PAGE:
For three decades, Brazil was one of the world's most closed economies, as it supported local manufacturing over imports. But the new policy could herald a major departure. Businessmen only hope that President Jos'e Sarney will be able to keep it out of the bottom drawers of government bureaucracy.
They also hope he won't let the policy get buried by Brazil's Congress, which has put some nationalistic provisions against foreign business in the country's new constitution, now being concluded.
``The executive is taking a leadership position,'' says Christopher Lund, president of the US Chamber of Commerce, in Sao Paulo. ``The industrial policy is an excellent initiative. It's very, very well thought out.''
Mr. Lund and others believe the government will in fact gradually follow this and other policies to get the economy growing, simply because of a growing consensus that there's now no other choice. They add that Mr. Sarney's five-year term, voted him recently as part of the new constitution, gives him an additional 21 months to get the foundation for growth into place.
The other good news, businessmen say, is that the planning and finance ministers are making all the right moves to straighten out the country's debt situation and cut back on government spending to control inflation. The ministers, who came to office only this year, ``are having surprising success'' with their policies, says Jos'e Mindlin, president of Metal Leve, the No. 2 auto parts manufacturer and a big exporter to the United States.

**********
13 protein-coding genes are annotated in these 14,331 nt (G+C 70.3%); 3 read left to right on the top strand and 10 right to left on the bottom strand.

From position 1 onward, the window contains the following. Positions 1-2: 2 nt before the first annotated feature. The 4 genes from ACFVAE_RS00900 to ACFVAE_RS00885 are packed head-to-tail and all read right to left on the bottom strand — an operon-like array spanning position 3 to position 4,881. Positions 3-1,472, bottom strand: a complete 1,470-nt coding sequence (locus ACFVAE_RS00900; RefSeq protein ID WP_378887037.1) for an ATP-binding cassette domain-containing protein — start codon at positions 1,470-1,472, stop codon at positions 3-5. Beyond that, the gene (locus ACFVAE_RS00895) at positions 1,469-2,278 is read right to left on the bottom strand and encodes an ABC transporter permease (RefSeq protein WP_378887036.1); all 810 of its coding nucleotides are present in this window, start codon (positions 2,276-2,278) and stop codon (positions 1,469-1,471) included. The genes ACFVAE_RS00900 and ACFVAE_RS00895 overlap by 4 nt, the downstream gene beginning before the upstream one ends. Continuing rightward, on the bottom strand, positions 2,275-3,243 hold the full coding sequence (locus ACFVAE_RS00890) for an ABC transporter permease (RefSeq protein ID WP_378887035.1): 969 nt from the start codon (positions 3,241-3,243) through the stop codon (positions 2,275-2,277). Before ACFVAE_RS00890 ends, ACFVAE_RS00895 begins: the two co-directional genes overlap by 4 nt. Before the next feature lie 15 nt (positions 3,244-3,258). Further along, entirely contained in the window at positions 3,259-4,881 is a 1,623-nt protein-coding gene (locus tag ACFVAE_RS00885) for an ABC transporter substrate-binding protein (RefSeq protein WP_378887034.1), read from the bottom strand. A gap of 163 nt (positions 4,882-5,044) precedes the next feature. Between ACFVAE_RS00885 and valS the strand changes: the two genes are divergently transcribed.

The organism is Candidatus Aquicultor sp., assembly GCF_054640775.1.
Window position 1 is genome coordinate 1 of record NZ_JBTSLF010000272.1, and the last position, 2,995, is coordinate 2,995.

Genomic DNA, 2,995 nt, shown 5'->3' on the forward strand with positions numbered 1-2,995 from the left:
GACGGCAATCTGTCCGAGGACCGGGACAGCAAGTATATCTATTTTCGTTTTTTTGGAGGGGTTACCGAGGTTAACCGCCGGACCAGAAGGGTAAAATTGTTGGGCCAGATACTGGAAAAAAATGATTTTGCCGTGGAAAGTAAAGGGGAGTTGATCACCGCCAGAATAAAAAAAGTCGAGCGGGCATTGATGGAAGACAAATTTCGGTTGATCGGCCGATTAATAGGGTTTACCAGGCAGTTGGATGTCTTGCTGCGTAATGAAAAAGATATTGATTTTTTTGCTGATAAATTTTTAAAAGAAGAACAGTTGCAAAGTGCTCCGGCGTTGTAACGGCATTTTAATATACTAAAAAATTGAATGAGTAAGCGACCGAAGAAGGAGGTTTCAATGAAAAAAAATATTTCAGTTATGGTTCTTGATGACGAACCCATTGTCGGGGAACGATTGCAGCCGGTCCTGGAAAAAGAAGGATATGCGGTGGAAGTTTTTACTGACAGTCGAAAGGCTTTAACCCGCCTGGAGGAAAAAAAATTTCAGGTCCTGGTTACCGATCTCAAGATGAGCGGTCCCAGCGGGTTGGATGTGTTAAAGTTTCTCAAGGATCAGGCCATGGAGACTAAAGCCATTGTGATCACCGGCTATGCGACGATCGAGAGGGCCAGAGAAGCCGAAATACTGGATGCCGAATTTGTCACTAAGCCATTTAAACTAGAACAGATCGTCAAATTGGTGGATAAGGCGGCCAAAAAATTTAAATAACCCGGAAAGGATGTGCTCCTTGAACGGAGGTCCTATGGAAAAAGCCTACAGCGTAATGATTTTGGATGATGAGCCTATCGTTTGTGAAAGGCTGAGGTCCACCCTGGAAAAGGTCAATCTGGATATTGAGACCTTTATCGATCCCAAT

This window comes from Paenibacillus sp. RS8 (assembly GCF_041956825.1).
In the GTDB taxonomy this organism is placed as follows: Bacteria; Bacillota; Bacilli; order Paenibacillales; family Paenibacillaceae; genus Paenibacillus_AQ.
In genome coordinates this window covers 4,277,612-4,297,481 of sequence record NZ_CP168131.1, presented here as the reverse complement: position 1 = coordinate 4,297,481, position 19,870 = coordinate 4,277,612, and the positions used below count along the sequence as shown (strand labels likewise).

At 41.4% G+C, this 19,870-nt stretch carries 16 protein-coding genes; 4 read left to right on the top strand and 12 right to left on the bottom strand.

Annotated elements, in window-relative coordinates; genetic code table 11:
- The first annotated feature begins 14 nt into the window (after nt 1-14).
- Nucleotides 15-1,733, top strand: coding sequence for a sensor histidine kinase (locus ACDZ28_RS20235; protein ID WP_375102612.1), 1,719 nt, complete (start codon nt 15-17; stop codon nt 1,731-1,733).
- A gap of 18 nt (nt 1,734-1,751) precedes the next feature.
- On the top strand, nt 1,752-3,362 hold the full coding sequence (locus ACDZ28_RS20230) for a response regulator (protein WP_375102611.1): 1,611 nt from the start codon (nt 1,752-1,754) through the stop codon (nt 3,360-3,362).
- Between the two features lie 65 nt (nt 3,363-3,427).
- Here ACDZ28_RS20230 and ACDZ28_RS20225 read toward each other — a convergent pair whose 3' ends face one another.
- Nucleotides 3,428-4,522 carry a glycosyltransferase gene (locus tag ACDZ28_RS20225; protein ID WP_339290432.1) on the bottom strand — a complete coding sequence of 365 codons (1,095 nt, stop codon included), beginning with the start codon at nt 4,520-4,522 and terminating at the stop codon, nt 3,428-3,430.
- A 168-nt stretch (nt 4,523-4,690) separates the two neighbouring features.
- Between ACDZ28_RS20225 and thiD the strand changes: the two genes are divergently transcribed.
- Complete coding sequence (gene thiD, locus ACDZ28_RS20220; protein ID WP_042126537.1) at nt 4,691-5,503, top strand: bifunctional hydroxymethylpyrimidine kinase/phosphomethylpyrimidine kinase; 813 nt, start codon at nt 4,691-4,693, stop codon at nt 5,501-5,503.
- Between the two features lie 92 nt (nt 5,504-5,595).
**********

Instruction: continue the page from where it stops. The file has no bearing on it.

``They are competent, have no political ambitions, apparently, and they seem to have an economic plan to put things in order,'' he adds. ``With support from the executive branch, the possibility of a favorable solution is much better [than before].''
The plan differs from previous, failed attempts during the Sarney administration, by three different finance ministers. Usually, Brazilians must anxiously await new economic policy in the form of a mystery pacote, or package of measures. But the current ministers have avoided using the word pacote, have announced measures piecemeal, and have made a point of using the news media to communicate their policy to the public and get the support of businessmen and politicians.